Beef Tallow and Hydrogenated Oils

Beef Tallow and Hydrogenated Oils in the BioPro

Some of our users have had questions regarding the use of highly saturated fats, hydrogenated oils, and tallows in the BioPro™ biodiesel processors. To make a long story short, they can be processed in a very similar manner to any other fat or oil, with a few minor differences.

Beef tallow and hydrogenated oils used in biodiesel processors

The most obvious difference between tallow and vegetable oil is the gel point of the feedstock. Because tallows are solid at room temperature, they can often be difficult to load into the machine. In the machine at our testing facility we have had to literally use a shovel to scoop solidified animal fats into the test machine for processing. A user may find it easier to use a heater to liquefy the animal fats in their storage vessel so that these may be pumped into the machine. This gel point difference may also affect the level of contaminants such as water and debris in the feedstock as well. As can be imagined, many contaminants that would have naturally settled to the bottom of a liquid feedstock will stay suspended in a feedstock that has solidified.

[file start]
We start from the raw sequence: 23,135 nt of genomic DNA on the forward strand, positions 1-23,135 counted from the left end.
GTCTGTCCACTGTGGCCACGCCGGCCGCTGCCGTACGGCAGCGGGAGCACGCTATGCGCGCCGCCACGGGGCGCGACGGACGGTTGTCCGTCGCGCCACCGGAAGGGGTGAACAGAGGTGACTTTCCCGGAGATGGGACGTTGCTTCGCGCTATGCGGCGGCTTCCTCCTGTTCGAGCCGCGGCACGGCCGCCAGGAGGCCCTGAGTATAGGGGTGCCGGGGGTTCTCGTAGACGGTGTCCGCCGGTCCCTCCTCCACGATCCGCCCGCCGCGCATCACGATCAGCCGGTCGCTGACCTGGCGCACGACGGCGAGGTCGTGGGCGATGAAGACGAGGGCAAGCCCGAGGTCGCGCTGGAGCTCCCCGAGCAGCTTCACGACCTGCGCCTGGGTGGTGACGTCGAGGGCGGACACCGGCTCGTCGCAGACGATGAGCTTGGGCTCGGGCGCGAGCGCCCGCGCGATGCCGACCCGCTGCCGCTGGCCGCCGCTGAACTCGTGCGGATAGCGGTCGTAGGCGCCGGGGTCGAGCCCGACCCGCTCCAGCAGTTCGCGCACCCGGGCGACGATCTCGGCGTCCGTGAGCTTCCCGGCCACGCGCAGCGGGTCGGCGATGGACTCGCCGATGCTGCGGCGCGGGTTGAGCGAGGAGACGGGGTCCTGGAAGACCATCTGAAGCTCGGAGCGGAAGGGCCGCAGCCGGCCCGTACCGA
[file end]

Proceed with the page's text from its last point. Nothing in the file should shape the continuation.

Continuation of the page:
Therefore extra care must be taken to filter contaminants and remove water that could be in tallow based feedstock. The owner’s manual provides clear instructions on how to use the BioPro to effectively clean and dry your feedstock. Please note that as with oil from vegetable origin, we recommend that tallow processed in a BioPro have a FFA level of less than 5% and a water level of .2% or less.

The main stirring prop in the 190 is meant to stir liquids. If the main stirrer is turned on in the BioPro while it is filled with solidified feedstock, the excessive resistance is likely to blow the fuse to the stir motor. If the BioPro is filled this solidified feedstock we recommend turning on the manual heater switch until all of the feedstock is melted before turning on the manual main stir switch or starting the automatic process.

Note that fuel made from saturated feedstocks will tend to have a high gel point as well. Fuel made from beef tallow will often have a gel point of about 50 or 60 degrees F. This could be problematic if the user is attempting to utilize this fuel during cold weather or to purify it in a drywash column in cold weather. Springboard sells the SpringFlow 250 fuel preheater if you would like to be able to use this fuel in a greater temperature range. Finally, the user may find it beneficial to use warm water during the wash cycle of the machine when washing fuel made from tallow. This helps to ensure that the wash cycle runs smoothly, without any complications caused by cold water mixing with high gel point fuel.